“New Girl:” The Ultimate Comfort Show


Even though “New Girl” finished airing in 2018, it remains one of the most popular sitcoms today (Courtesy of Twitter).

Everyone has that one television show that they consider a guaranteed mood-booster. A show that they can always rely on to lift their spirits, no matter how many times they have watched it. For me, that show is “New Girl.” 

The seventh and final season of “New Girl” aired on Fox nearly four years ago. Its Netflix presence and dedicated fanbase have worked to keep the series somewhat relevant, but the show has become less prevalent in today’s mainstream media. However, just last month, I was blessed with the news that three of the show’s main cast members, Zooey Deschanel, Hannah   Simone and Lamorne Morris, will be hosting a podcast in which they rewatch “New Girl” and share never before told stories from their time on the show. Therefore, I feel that now is as good a time as any to share my high praise for the series and why I believe it has all the qualities of a great comfort show.

For those who are unfamiliar with the series, the sitcom follows four roommates in their early thirties struggling to navigate the complex world of adulthood. Jess is a quirky, upbeat grade school teacher whose optimistic outlook is constantly challenged by the people and obstacles in her life. Nick is a bartender with big ideas but little determination to see them through. In contrast, Schmidt is an ambitious marketing associate and self-proclaimed ladies’ man who strives to reach the top of the social and corporate ladder. Last, but certainly not least, is Winston, a former professional athlete who has trouble adjusting to a new career after leaving his basketball team in Latvia. Though they often find themselves in ridiculous or stressful situations, these characters are always there to support each other with relationship troubles, career decisions and anything else life throws at them. 

This type of storytelling is a key element of comfort television. The characters may experience some obstacles, but the audience is secure in the fact that the conflict will be resolved. For example (warning: spoilers ahead), Jess and Nick break up, threatening the group dynamic as the two feel that they need some time apart. However, three episodes and one literal cruise ship disaster later, the friendship between the two characters is restored and the gang returns to its usual antics.  

The use of simplistic and formulaic narrative structure can be seen in almost every sitcom. Thus, its use in “New Girl” does not make the series stand out in any way. What does distinguish the show from its sitcom counterparts is its characters. Whether it’s their personality, their principles or how they treat others, each member of the ensemble cast possesses certain qualities that I either relate to or aspire to adopt. Even Jess, a character who is not a typical favorite among fans, has her moments of admirability. I’ll admit that her eccentric behavior can feel a little off-putting at times, but one aspect of Jess’ character that deserves praise is her unwavering self-confidence. One of the hardest obstacles many people face in life is learning how to feel secure in who they are and not letting other people dictate their actions and interests. Jess constantly interacts with people who reject her optimistic perspectives or unique style, yet she never lets that rejection affect her on a personal level, a skill that most, if not all, people are still trying to perfect.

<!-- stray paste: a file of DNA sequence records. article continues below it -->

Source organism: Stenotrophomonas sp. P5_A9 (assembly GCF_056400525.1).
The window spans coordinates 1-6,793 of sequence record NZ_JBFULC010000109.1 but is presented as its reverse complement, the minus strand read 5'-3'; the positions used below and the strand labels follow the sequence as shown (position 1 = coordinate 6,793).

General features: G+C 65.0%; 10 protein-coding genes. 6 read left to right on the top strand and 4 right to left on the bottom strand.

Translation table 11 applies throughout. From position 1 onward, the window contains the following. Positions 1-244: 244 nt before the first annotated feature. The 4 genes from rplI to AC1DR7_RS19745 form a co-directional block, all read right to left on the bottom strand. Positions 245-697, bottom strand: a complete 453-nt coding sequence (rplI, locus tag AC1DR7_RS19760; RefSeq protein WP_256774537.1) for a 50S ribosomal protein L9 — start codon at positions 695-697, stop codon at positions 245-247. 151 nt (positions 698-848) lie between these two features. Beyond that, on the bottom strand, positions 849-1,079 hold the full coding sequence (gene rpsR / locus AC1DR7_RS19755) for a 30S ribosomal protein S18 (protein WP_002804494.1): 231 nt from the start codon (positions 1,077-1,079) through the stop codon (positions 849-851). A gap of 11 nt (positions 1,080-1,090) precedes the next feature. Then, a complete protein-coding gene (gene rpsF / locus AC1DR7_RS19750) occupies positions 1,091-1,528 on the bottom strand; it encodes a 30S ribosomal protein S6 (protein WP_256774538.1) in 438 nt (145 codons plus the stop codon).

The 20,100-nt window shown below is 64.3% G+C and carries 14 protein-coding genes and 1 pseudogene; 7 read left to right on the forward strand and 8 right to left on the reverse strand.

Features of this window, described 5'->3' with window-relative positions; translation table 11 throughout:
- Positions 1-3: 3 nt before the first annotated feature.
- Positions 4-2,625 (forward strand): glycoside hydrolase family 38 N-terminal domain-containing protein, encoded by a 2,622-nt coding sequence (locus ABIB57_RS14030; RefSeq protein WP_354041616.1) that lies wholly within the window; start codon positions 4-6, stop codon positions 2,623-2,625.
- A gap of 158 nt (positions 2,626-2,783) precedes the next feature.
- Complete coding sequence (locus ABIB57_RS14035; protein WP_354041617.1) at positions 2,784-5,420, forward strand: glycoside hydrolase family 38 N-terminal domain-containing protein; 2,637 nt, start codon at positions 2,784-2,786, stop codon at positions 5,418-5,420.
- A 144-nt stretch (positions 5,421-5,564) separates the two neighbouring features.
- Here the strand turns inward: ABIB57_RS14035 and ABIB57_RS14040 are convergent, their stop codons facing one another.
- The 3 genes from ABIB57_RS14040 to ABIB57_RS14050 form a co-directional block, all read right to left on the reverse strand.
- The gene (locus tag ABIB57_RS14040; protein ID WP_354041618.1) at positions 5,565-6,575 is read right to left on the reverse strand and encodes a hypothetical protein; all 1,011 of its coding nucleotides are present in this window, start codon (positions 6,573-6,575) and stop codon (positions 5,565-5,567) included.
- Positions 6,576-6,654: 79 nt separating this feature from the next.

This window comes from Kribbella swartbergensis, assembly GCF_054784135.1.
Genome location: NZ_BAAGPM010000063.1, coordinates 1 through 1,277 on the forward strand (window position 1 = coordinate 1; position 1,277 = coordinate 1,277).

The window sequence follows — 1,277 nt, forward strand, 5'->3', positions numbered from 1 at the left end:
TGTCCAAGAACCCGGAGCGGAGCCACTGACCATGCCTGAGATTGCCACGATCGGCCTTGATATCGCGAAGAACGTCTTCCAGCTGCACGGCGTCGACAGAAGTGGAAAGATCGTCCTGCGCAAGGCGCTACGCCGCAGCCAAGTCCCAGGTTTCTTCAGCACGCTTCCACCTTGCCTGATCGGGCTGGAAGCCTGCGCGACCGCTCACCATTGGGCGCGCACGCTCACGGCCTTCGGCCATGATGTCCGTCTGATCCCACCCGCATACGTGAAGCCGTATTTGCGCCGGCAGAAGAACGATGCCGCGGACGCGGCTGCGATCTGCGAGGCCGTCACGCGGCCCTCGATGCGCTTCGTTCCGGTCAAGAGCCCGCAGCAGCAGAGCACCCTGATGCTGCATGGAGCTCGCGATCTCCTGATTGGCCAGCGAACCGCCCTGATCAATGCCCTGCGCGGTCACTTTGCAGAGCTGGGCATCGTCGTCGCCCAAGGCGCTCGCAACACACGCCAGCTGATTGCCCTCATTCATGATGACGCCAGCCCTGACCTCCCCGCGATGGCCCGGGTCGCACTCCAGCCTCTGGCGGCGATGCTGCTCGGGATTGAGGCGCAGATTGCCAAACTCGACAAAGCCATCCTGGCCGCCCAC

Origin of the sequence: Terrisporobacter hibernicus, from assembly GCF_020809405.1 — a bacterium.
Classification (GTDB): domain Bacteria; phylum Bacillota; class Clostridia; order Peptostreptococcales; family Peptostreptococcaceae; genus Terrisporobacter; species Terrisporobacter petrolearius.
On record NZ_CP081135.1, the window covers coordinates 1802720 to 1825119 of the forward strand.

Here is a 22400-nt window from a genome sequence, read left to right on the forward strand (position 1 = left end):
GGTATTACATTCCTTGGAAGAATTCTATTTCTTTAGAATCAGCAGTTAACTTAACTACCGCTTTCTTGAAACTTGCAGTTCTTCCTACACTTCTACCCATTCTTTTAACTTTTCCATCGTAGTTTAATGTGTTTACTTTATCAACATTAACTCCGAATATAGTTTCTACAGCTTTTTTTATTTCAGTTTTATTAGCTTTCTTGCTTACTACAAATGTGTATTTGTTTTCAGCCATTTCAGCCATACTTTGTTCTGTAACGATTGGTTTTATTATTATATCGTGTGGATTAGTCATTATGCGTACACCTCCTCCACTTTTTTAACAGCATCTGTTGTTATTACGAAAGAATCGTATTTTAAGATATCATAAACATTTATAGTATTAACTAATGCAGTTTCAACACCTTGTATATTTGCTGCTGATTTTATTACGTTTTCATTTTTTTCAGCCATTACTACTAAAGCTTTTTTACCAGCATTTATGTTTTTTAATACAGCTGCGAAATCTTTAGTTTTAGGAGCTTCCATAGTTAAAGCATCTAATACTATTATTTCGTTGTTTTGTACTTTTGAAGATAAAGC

As I adjust to adulthood myself, one element of the show that I have increasingly come to appreciate is the way that the writers depict the characters’ professional lives. Each character’s story covers a common struggle that people often face when entering the workforce. Jess and Schmidt represent those who heard their professional calling early in life, and while they may grapple with unfavorable work environments, they rarely doubt that they have found their passion. Nick’s story, on the other hand, speaks to those who choose to change career paths to pursue their passion, even if their new profession is not as socially respectable as the previous one. Winston’s character also recognizes the need for a career change, but must undergo several different professions before finding his match. No matter which character’s journey they relate to the most, audiences can take comfort in seeing that choosing a career is not always as simple as people make it out to be.

So what are you waiting for? Go watch “New Girl,” currently available to stream on Netflix, and experience its feel-good effects for yourself. If you have already completed and enjoyed all seven seasons, I suggest you give it a rewatch. It will only enhance your appreciation for the wonderful characters, wholesome relationships and ridiculous humor.